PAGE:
The conspiracy against Julius Caesar was a failure. The conspirators did succeed in killing Caesar but they were not able to kill the desire for revenge from the Triumverate. Because Brutus did not heed Cassius' warning about killing Antony and allowing him to speak at the funeral, it left the conspirators wide open for Antony's revenge. Antony is able to manipulate the plebeians during Caesar's funeral and get them on his side. Antony bids the plebeians to circle around Caesar's dead body, appealing to the Roman people's emotions and sympathies."Kind souls, what, weep you when you but behold Our Caesar’s vesture wounded? Look you here, Here is himself, marred, as you see, with traitors." (Act 3, Scene 2, line 190-193) Antony is able to rouse the anger of the Roman people. Once the mob mentality settles in, there is no turning back. They too, desire revenge on the conspirators. Brutus, in turn, loses the respect of the people he thought he was protecting Caesar from.
Great question. It all depends on perspective. It was a success in that it killed Caesar, but it was a complete failure if the goal was the restoration of the Republic.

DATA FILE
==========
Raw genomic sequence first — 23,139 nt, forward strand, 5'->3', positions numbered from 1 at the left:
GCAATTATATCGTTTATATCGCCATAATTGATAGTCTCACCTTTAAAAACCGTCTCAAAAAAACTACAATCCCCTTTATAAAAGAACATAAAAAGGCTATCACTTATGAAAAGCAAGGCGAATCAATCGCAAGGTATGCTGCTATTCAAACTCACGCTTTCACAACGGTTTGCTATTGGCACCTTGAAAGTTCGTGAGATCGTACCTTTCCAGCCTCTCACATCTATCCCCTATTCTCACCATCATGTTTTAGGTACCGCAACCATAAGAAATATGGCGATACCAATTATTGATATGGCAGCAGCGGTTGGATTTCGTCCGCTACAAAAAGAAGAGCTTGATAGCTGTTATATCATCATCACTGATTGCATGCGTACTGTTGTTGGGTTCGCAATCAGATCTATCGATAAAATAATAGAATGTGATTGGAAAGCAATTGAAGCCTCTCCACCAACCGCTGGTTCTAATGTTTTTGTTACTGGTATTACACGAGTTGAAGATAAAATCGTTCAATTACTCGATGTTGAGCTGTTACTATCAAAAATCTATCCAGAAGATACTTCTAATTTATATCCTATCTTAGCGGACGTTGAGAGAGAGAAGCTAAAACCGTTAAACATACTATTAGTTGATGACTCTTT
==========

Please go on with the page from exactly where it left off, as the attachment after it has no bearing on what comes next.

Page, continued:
The conspirators were all rounded up and killed and the final nail in the coffin was put in when Octavian took up power. From this angle, the death of Caesar may be seen as the end of the Republic and the start of the Empire.
There are a few reasons for this. First, the death of Caesar did not leave the people wanting a Republic, but a power struggle. Second, in that power vacuum, what actually happened was civil conflict. This was too much for the people of Rome. Civil war after civil war wore down the people in so many different ways. What they wanted was peace, even if there would be a new form of government. Third, it is also possible to argue that the Rome had gotten too big for a Republican style government. What they needed was an Empire that had a central government.